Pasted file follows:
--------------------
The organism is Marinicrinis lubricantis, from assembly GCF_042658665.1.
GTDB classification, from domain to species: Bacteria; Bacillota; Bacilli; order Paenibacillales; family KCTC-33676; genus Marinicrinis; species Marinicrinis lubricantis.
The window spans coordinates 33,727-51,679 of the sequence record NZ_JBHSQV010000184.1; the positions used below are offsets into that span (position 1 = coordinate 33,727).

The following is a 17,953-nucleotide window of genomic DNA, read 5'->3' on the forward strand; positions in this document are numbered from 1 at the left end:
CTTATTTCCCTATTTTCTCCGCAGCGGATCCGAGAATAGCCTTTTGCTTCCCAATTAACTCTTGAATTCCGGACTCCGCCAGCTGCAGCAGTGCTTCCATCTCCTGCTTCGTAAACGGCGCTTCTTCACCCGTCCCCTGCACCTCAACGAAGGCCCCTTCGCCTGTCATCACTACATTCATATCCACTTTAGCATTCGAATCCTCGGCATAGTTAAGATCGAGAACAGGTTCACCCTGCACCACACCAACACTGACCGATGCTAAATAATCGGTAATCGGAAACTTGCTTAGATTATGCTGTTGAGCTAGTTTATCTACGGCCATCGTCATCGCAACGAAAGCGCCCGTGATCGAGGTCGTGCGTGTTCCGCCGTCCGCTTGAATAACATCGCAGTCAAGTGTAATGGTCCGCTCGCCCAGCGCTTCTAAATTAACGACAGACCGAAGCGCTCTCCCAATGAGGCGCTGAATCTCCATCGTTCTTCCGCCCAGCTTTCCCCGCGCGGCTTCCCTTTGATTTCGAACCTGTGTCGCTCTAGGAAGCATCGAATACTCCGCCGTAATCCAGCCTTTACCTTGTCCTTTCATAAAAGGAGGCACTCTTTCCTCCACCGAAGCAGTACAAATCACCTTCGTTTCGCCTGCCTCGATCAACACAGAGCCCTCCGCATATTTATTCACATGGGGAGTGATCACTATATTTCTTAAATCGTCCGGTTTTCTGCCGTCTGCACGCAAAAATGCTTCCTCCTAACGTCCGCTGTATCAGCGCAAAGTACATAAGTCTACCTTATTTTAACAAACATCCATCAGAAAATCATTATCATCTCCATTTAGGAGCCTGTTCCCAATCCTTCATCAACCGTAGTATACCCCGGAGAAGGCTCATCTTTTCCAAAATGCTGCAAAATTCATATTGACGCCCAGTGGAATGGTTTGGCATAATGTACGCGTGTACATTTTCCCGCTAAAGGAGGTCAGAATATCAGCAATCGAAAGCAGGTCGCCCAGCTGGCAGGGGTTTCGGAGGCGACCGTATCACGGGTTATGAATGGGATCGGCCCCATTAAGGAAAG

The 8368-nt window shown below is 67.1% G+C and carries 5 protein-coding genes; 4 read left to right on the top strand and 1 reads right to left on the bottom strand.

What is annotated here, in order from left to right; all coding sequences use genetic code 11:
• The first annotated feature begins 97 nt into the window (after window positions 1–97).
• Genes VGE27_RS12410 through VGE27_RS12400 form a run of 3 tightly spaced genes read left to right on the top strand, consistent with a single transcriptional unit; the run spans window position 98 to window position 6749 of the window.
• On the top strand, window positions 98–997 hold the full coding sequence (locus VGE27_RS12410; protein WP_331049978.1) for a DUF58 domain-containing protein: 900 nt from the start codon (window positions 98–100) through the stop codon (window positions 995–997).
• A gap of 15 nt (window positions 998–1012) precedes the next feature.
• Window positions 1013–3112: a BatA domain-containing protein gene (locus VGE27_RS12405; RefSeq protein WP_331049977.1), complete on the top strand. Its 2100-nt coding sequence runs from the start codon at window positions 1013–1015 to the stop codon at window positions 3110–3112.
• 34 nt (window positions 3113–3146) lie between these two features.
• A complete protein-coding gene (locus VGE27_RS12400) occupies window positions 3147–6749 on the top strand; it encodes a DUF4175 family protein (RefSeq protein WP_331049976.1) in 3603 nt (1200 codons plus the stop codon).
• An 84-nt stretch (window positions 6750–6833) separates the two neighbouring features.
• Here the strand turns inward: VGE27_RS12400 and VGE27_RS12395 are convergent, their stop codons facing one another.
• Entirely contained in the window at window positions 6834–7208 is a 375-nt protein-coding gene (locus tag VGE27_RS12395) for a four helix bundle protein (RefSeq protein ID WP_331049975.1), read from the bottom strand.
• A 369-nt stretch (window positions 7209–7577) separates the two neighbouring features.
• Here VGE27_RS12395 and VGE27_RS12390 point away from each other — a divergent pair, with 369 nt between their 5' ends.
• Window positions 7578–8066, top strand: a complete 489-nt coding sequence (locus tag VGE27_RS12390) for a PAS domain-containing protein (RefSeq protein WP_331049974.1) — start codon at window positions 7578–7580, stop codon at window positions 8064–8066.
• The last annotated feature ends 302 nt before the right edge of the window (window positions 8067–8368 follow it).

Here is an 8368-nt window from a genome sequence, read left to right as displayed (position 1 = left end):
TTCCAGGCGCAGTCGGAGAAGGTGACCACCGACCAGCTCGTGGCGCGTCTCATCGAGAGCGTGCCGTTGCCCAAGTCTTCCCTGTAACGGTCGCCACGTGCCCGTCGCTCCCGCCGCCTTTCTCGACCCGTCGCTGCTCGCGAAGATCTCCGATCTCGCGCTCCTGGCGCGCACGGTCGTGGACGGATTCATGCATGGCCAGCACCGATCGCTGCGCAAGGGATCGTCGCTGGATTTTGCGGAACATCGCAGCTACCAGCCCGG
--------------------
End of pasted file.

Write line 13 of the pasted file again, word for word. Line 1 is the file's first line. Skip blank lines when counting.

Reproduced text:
• 34 nt (window positions 3113–3146) lie between these two features.